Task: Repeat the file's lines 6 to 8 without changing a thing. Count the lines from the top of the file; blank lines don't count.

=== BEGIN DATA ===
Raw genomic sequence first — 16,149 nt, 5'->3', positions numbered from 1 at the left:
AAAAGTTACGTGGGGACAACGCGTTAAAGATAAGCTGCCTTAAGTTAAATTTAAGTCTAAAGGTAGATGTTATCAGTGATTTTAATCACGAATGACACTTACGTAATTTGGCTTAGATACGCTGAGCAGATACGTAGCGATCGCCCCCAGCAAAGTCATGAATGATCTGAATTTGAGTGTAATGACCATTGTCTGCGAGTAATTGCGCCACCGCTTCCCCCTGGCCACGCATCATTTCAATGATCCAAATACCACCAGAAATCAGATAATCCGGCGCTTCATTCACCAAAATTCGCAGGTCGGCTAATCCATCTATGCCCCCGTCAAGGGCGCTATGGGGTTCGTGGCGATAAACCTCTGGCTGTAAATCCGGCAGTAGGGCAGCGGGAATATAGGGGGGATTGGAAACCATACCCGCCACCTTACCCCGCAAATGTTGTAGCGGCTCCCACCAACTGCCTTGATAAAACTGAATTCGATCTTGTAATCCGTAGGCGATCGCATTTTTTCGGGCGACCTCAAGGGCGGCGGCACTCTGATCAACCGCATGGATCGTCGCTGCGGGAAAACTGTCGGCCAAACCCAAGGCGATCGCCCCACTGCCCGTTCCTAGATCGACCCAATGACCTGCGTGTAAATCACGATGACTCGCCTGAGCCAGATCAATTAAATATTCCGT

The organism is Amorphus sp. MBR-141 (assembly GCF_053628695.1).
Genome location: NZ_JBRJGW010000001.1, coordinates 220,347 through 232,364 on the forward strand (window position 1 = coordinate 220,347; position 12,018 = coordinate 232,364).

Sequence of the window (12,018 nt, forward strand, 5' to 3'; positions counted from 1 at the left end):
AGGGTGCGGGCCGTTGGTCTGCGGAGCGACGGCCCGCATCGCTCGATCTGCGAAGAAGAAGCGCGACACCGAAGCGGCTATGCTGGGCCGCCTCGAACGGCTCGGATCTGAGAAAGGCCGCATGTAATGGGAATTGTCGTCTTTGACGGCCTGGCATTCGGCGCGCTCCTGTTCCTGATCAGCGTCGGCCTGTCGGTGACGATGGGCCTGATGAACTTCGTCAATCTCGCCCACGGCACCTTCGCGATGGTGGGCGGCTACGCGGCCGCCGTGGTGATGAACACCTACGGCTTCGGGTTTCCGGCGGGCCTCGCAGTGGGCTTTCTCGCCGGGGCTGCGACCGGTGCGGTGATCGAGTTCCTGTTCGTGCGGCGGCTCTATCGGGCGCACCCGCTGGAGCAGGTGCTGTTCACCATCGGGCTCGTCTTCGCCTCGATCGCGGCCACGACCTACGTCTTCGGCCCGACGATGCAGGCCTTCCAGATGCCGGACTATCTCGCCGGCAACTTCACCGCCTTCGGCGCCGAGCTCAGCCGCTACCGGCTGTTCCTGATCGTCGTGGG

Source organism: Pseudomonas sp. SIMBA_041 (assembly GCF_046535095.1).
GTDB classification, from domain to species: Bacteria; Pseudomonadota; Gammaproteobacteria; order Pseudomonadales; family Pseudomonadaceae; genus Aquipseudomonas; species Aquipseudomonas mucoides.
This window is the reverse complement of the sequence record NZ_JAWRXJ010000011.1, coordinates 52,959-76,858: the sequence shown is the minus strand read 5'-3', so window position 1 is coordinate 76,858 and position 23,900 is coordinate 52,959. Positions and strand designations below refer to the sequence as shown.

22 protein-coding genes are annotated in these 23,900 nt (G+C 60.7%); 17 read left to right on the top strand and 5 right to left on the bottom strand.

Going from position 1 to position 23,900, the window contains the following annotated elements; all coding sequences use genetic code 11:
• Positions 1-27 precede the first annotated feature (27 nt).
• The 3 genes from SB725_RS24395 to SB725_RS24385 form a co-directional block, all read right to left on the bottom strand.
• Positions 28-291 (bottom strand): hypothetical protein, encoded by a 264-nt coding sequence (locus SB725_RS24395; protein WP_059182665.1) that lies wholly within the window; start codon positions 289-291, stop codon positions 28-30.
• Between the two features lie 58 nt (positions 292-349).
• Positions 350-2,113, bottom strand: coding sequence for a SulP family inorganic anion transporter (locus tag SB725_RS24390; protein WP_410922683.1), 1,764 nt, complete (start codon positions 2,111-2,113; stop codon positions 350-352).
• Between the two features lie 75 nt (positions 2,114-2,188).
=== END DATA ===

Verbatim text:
AGGGTGCGGGCCGTTGGTCTGCGGAGCGACGGCCCGCATCGCTCGATCTGCGAAGAAGAAGCGCGACACCGAAGCGGCTATGCTGGGCCGCCTCGAACGGCTCGGATCTGAGAAAGGCCGCATGTAATGGGAATTGTCGTCTTTGACGGCCTGGCATTCGGCGCGCTCCTGTTCCTGATCAGCGTCGGCCTGTCGGTGACGATGGGCCTGATGAACTTCGTCAATCTCGCCCACGGCACCTTCGCGATGGTGGGCGGCTACGCGGCCGCCGTGGTGATGAACACCTACGGCTTCGGGTTTCCGGCGGGCCTCGCAGTGGGCTTTCTCGCCGGGGCTGCGACCGGTGCGGTGATCGAGTTCCTGTTCGTGCGGCGGCTCTATCGGGCGCACCCGCTGGAGCAGGTGCTGTTCACCATCGGGCTCGTCTTCGCCTCGATCGCGGCCACGACCTACGTCTTCGGCCCGACGATGCAGGCCTTCCAGATGCCGGACTATCTCGCCGGCAACTTCACCGCCTTCGGCGCCGAGCTCAGCCGCTACCGGCTGTTCCTGATCGTCGTGGG

Source organism: Pseudomonas sp. SIMBA_041 (assembly GCF_046535095.1).
GTDB classification, from domain to species: Bacteria; Pseudomonadota; Gammaproteobacteria; order Pseudomonadales; family Pseudomonadaceae; genus Aquipseudomonas; species Aquipseudomonas mucoides.